Twitter Plot Summary: The undead are back again, this time in Eastern Europe… because it’s cheaper to film there.
One thing the zombie genre is very good at is reusing famous faces in roles that you would assume are beneath them. It happened with Ving Rhames in the Dawn of the Dead reboot and the totally unconnected remake of Day of the Dead. In this case the famous face is Ken Foree, most well known in horror circles for starring in George Romero’s original Dawn of the Dead. What’s he been up to lately? Not much, it seems. The zombie stigma is apparently one that’s difficult to get over.
Set in Eastern Europe – and no doubt filmed there because it’s very cheap to do so – the rather generic title of Apocalypse of the Dead (or the equally generic Zone of the Dead in other circles), a zombie virus is accidentally released into the local area and it’s down to some Interpol agents escorting a prisoner to find their way out of the area before the living dead chomp them down into little bits. It’s your usual zombie nonsense, no two ways about it. It’s heightened a little by the police procedural element, the agents forced to work in tandem with the man they are transporting. When you also find out that Foree’s character isn’t too far away from retirement and has only ever had to use his gun twice, you know full well that he may die before the credits roll, and you can guarantee he’ll be firing his gun over and over again without being seen to reload. Just to add an extra layer of weird, there’s also a chap who quotes biblical scripture as he lays waste to the zombie hordes, but as he’s not developed beyond this one trait he’s almost superfluous to the story.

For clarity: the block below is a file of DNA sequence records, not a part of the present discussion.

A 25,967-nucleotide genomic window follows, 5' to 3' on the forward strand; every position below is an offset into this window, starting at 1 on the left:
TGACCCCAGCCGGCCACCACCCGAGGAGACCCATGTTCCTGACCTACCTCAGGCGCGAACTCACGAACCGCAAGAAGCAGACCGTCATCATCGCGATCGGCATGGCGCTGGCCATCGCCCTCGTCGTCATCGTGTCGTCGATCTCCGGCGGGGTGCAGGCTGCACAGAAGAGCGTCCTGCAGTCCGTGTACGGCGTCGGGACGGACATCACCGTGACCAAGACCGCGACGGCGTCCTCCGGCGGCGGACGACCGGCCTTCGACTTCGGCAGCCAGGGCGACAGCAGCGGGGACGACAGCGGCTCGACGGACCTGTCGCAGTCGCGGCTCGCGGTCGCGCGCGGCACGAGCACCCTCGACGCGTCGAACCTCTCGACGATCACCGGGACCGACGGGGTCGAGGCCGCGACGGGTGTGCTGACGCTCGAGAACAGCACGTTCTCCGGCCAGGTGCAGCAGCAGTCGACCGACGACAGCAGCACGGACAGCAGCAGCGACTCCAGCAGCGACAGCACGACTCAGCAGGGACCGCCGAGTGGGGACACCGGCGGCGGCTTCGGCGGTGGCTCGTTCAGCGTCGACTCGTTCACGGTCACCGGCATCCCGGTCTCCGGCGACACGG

When watching zombie films there is a certain expectation for particular conventions to be name checked. Apocalypse of the Dead tries to do something a little different with that formula but never succeeds in being anything more than your standard zombie film with a couple of half decent but underdeveloped ideas marking it out from the pack. The zombies are controlled by a screaming HazMat zombie, and the cop/prisoner dynamic is certainly interesting, but then you have the bad acting, vaguely competent special effects and a script that doesn’t go to any effort to make us care for these people. Let them die, why not?
Apocalypse of the Dead isn’t a badly made film, even if it has all the hallmarks of yet another low budget Eastern European production. The performances are, on the whole, terrible. Even Ken Foree looks like he’s only here for the money, which let’s face it is probably true. The washed out and generally dark colour palette makes it look like the zombie equivalent of Highlander: The Source, which can never be considered a recommendation. There’s also the small issue of badly dubbed characters and zombies that only occasionally look impressive. You can only go so far with good direction when the rest of the production is so poor in almost every detail.